The real problem is that APRS, with all of it's shortcomings, is now FIRMLY entrenched in the amateur community. I know hams that refuse to operate anything but morse code on a separate vacuum tube transmitter and receiver. Nothing EVER goes away in ham radio. This is why it's so hard to get anything NEW going in hamming, everyone is always so stuck in a rut. I swear the only thing that's ever gone away in ham radio is spark-gap transmitters and that was only because you could get killed for operating one. Shit, nobody operates packet over 1200 baud. How backward is that? Are we going to STILL be using 1200/2400hz FSK in 10 years? Probably. God damn it... */rant*

    There are several radios and TNCs on the market with built-in APRS support. There are APRS applications for nearly every modern OS. There is a world-wide network of APRS digipeaters, backbones, and internet gateways. At a minimum, OpenTRAC will have to be able to operate on the same channel as APRS without confusing existing APRS equipment. If we show enough support for it, we can cajole the manufacturers into supporting it.

    That's assuming it's worth supporting. I haven't read the spec yet. But I will. And if it looks good, I'll support it.
    • I think the key to OpenTRAC's success is how well it supports and integrates the current APRS protocol. Backward compatibility is a nasty fact of life.

      I haven't had time to read the spec closely and I'm not well up on APRS, although I have a weather station ready to hook up to Xastir whenever I get an RF path out of here, so I may be out of line thinking that this protocol intends to replace rather than extend and fix the broken parts of APRS.

    • I believe what killed packet (or, if you prefer, what caused packet not to take off more than it has) is the fact that most hams confuse buad and bits per second.

      The FCC part 97 spec allows for 19.2 kBaud on 2 meters and 56 kBaud on 440MHz. The problem with using 440MHz is propagation - 440 doesn't go as far under normal conditions as 2 meters, so as a result if you want a wide area network you tend to want to use 2 meters so as to have fewer nodes.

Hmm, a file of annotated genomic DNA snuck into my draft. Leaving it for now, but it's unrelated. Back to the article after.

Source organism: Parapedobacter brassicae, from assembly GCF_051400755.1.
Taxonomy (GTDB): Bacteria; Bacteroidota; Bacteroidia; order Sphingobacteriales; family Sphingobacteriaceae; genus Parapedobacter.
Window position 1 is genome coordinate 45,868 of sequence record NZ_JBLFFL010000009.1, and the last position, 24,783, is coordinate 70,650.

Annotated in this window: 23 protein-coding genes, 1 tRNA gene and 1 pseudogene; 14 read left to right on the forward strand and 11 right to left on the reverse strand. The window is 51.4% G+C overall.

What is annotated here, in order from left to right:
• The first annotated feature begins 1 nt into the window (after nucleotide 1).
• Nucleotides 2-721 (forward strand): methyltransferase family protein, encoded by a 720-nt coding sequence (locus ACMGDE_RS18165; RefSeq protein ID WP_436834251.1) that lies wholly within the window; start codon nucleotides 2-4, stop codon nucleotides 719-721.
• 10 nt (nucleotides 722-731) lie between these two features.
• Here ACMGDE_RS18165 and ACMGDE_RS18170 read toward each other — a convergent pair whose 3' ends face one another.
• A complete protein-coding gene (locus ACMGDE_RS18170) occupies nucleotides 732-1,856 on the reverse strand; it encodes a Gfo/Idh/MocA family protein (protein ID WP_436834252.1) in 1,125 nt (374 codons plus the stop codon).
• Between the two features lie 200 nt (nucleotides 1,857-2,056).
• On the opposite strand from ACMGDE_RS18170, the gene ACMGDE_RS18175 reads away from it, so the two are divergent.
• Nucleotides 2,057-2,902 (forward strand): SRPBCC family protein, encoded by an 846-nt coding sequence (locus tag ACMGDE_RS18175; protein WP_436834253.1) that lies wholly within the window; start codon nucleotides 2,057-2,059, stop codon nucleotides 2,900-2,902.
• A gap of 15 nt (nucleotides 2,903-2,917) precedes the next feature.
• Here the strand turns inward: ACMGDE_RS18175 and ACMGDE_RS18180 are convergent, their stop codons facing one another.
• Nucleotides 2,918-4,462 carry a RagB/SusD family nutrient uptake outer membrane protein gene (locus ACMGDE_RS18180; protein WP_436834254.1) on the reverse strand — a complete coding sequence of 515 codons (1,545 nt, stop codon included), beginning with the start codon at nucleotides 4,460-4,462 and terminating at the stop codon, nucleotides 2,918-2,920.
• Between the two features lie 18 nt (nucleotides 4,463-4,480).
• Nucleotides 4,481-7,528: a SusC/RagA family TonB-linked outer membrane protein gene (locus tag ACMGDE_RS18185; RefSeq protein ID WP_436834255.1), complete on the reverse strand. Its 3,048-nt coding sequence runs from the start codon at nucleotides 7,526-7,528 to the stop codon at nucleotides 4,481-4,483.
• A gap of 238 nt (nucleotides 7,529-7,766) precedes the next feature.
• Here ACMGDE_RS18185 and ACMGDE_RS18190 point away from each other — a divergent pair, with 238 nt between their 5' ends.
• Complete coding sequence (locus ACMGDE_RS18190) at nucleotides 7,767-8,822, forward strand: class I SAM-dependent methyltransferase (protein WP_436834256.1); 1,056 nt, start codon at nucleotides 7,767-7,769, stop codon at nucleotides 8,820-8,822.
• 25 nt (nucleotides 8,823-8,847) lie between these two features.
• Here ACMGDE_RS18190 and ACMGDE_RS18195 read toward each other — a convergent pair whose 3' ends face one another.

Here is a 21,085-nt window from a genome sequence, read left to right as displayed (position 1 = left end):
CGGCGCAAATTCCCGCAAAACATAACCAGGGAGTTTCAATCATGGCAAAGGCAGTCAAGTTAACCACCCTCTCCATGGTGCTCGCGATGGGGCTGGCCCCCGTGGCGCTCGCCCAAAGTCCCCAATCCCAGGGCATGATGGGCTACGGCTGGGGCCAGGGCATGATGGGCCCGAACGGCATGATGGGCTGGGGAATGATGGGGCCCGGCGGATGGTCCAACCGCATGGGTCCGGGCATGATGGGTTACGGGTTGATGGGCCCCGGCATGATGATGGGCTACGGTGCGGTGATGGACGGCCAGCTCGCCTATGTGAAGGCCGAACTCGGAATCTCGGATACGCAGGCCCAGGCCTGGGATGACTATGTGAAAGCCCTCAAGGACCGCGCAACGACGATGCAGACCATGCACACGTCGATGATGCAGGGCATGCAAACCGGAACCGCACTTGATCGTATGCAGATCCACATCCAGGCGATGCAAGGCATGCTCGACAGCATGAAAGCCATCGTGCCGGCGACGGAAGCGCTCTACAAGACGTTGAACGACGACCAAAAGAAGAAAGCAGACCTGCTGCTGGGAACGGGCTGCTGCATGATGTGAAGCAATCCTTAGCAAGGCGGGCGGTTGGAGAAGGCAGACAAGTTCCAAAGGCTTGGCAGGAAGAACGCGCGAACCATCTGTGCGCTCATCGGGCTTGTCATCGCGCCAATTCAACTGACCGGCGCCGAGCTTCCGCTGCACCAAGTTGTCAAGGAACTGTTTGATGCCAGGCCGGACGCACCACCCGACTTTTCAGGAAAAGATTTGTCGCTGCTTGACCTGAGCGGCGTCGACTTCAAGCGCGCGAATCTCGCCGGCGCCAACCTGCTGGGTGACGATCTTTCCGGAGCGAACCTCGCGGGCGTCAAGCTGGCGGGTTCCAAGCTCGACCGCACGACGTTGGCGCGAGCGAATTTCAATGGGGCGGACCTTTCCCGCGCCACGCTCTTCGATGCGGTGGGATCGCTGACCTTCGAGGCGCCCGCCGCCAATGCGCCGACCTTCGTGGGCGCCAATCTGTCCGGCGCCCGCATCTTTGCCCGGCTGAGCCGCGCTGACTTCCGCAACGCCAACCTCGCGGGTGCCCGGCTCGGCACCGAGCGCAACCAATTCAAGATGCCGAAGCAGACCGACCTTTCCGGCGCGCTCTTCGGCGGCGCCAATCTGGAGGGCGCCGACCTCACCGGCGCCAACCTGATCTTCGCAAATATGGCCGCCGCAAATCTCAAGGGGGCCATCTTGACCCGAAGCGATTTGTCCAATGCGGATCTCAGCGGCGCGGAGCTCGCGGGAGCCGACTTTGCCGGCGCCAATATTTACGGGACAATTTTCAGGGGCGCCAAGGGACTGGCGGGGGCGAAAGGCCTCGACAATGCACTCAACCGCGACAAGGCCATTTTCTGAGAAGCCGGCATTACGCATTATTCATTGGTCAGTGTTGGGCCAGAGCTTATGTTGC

Now, back in the days when I was active in packet, telephone modems were anywhere from 2400 bit per second to 9600 bit per second, and packet was 1200 bit per second. With overhead, collisions, and the fact that packet is a simplex system, you had an effective throughput closer to 300 bits per second. However, that wasn't ENORMOUSLY slower than landline modems, and the fact that you weren't tying up your phone line would offset that.

      However, with the average telephone modem today delivering between 22kBit/sec to 56kBit/sec, and with broadband delivering between 128 kBit/sec to 3MBit/sec, the gulf between packet and modems is just too large to use packet for anything other than APRS, short text messaging, and other very small files like that.

      However, what if you could have a 2 meter packet system that moved a peak of, say, 38.4kBit/sec, so that with overhead+collisions+simplex gave you 9600 bit/sec real throughput. Now, that is within spitting distance of phone modems.

      "But you cannot do 38.4 kBit/sec on 2 meters - the FCC says so!" Wrong - I cannot do 38.4 kBaud on 2 meters.

      But if I use C4FM (4 level FM signaling), I have 2 bits per symbol. A Baud is a symbol per second. At 9600 Baud, and 2 bits/symbol, that gives me 19.2 kBit/sec. Go to 16QAM, and I have 4 bits per symbol, or 38.4 kBit/sec at 9600Baud.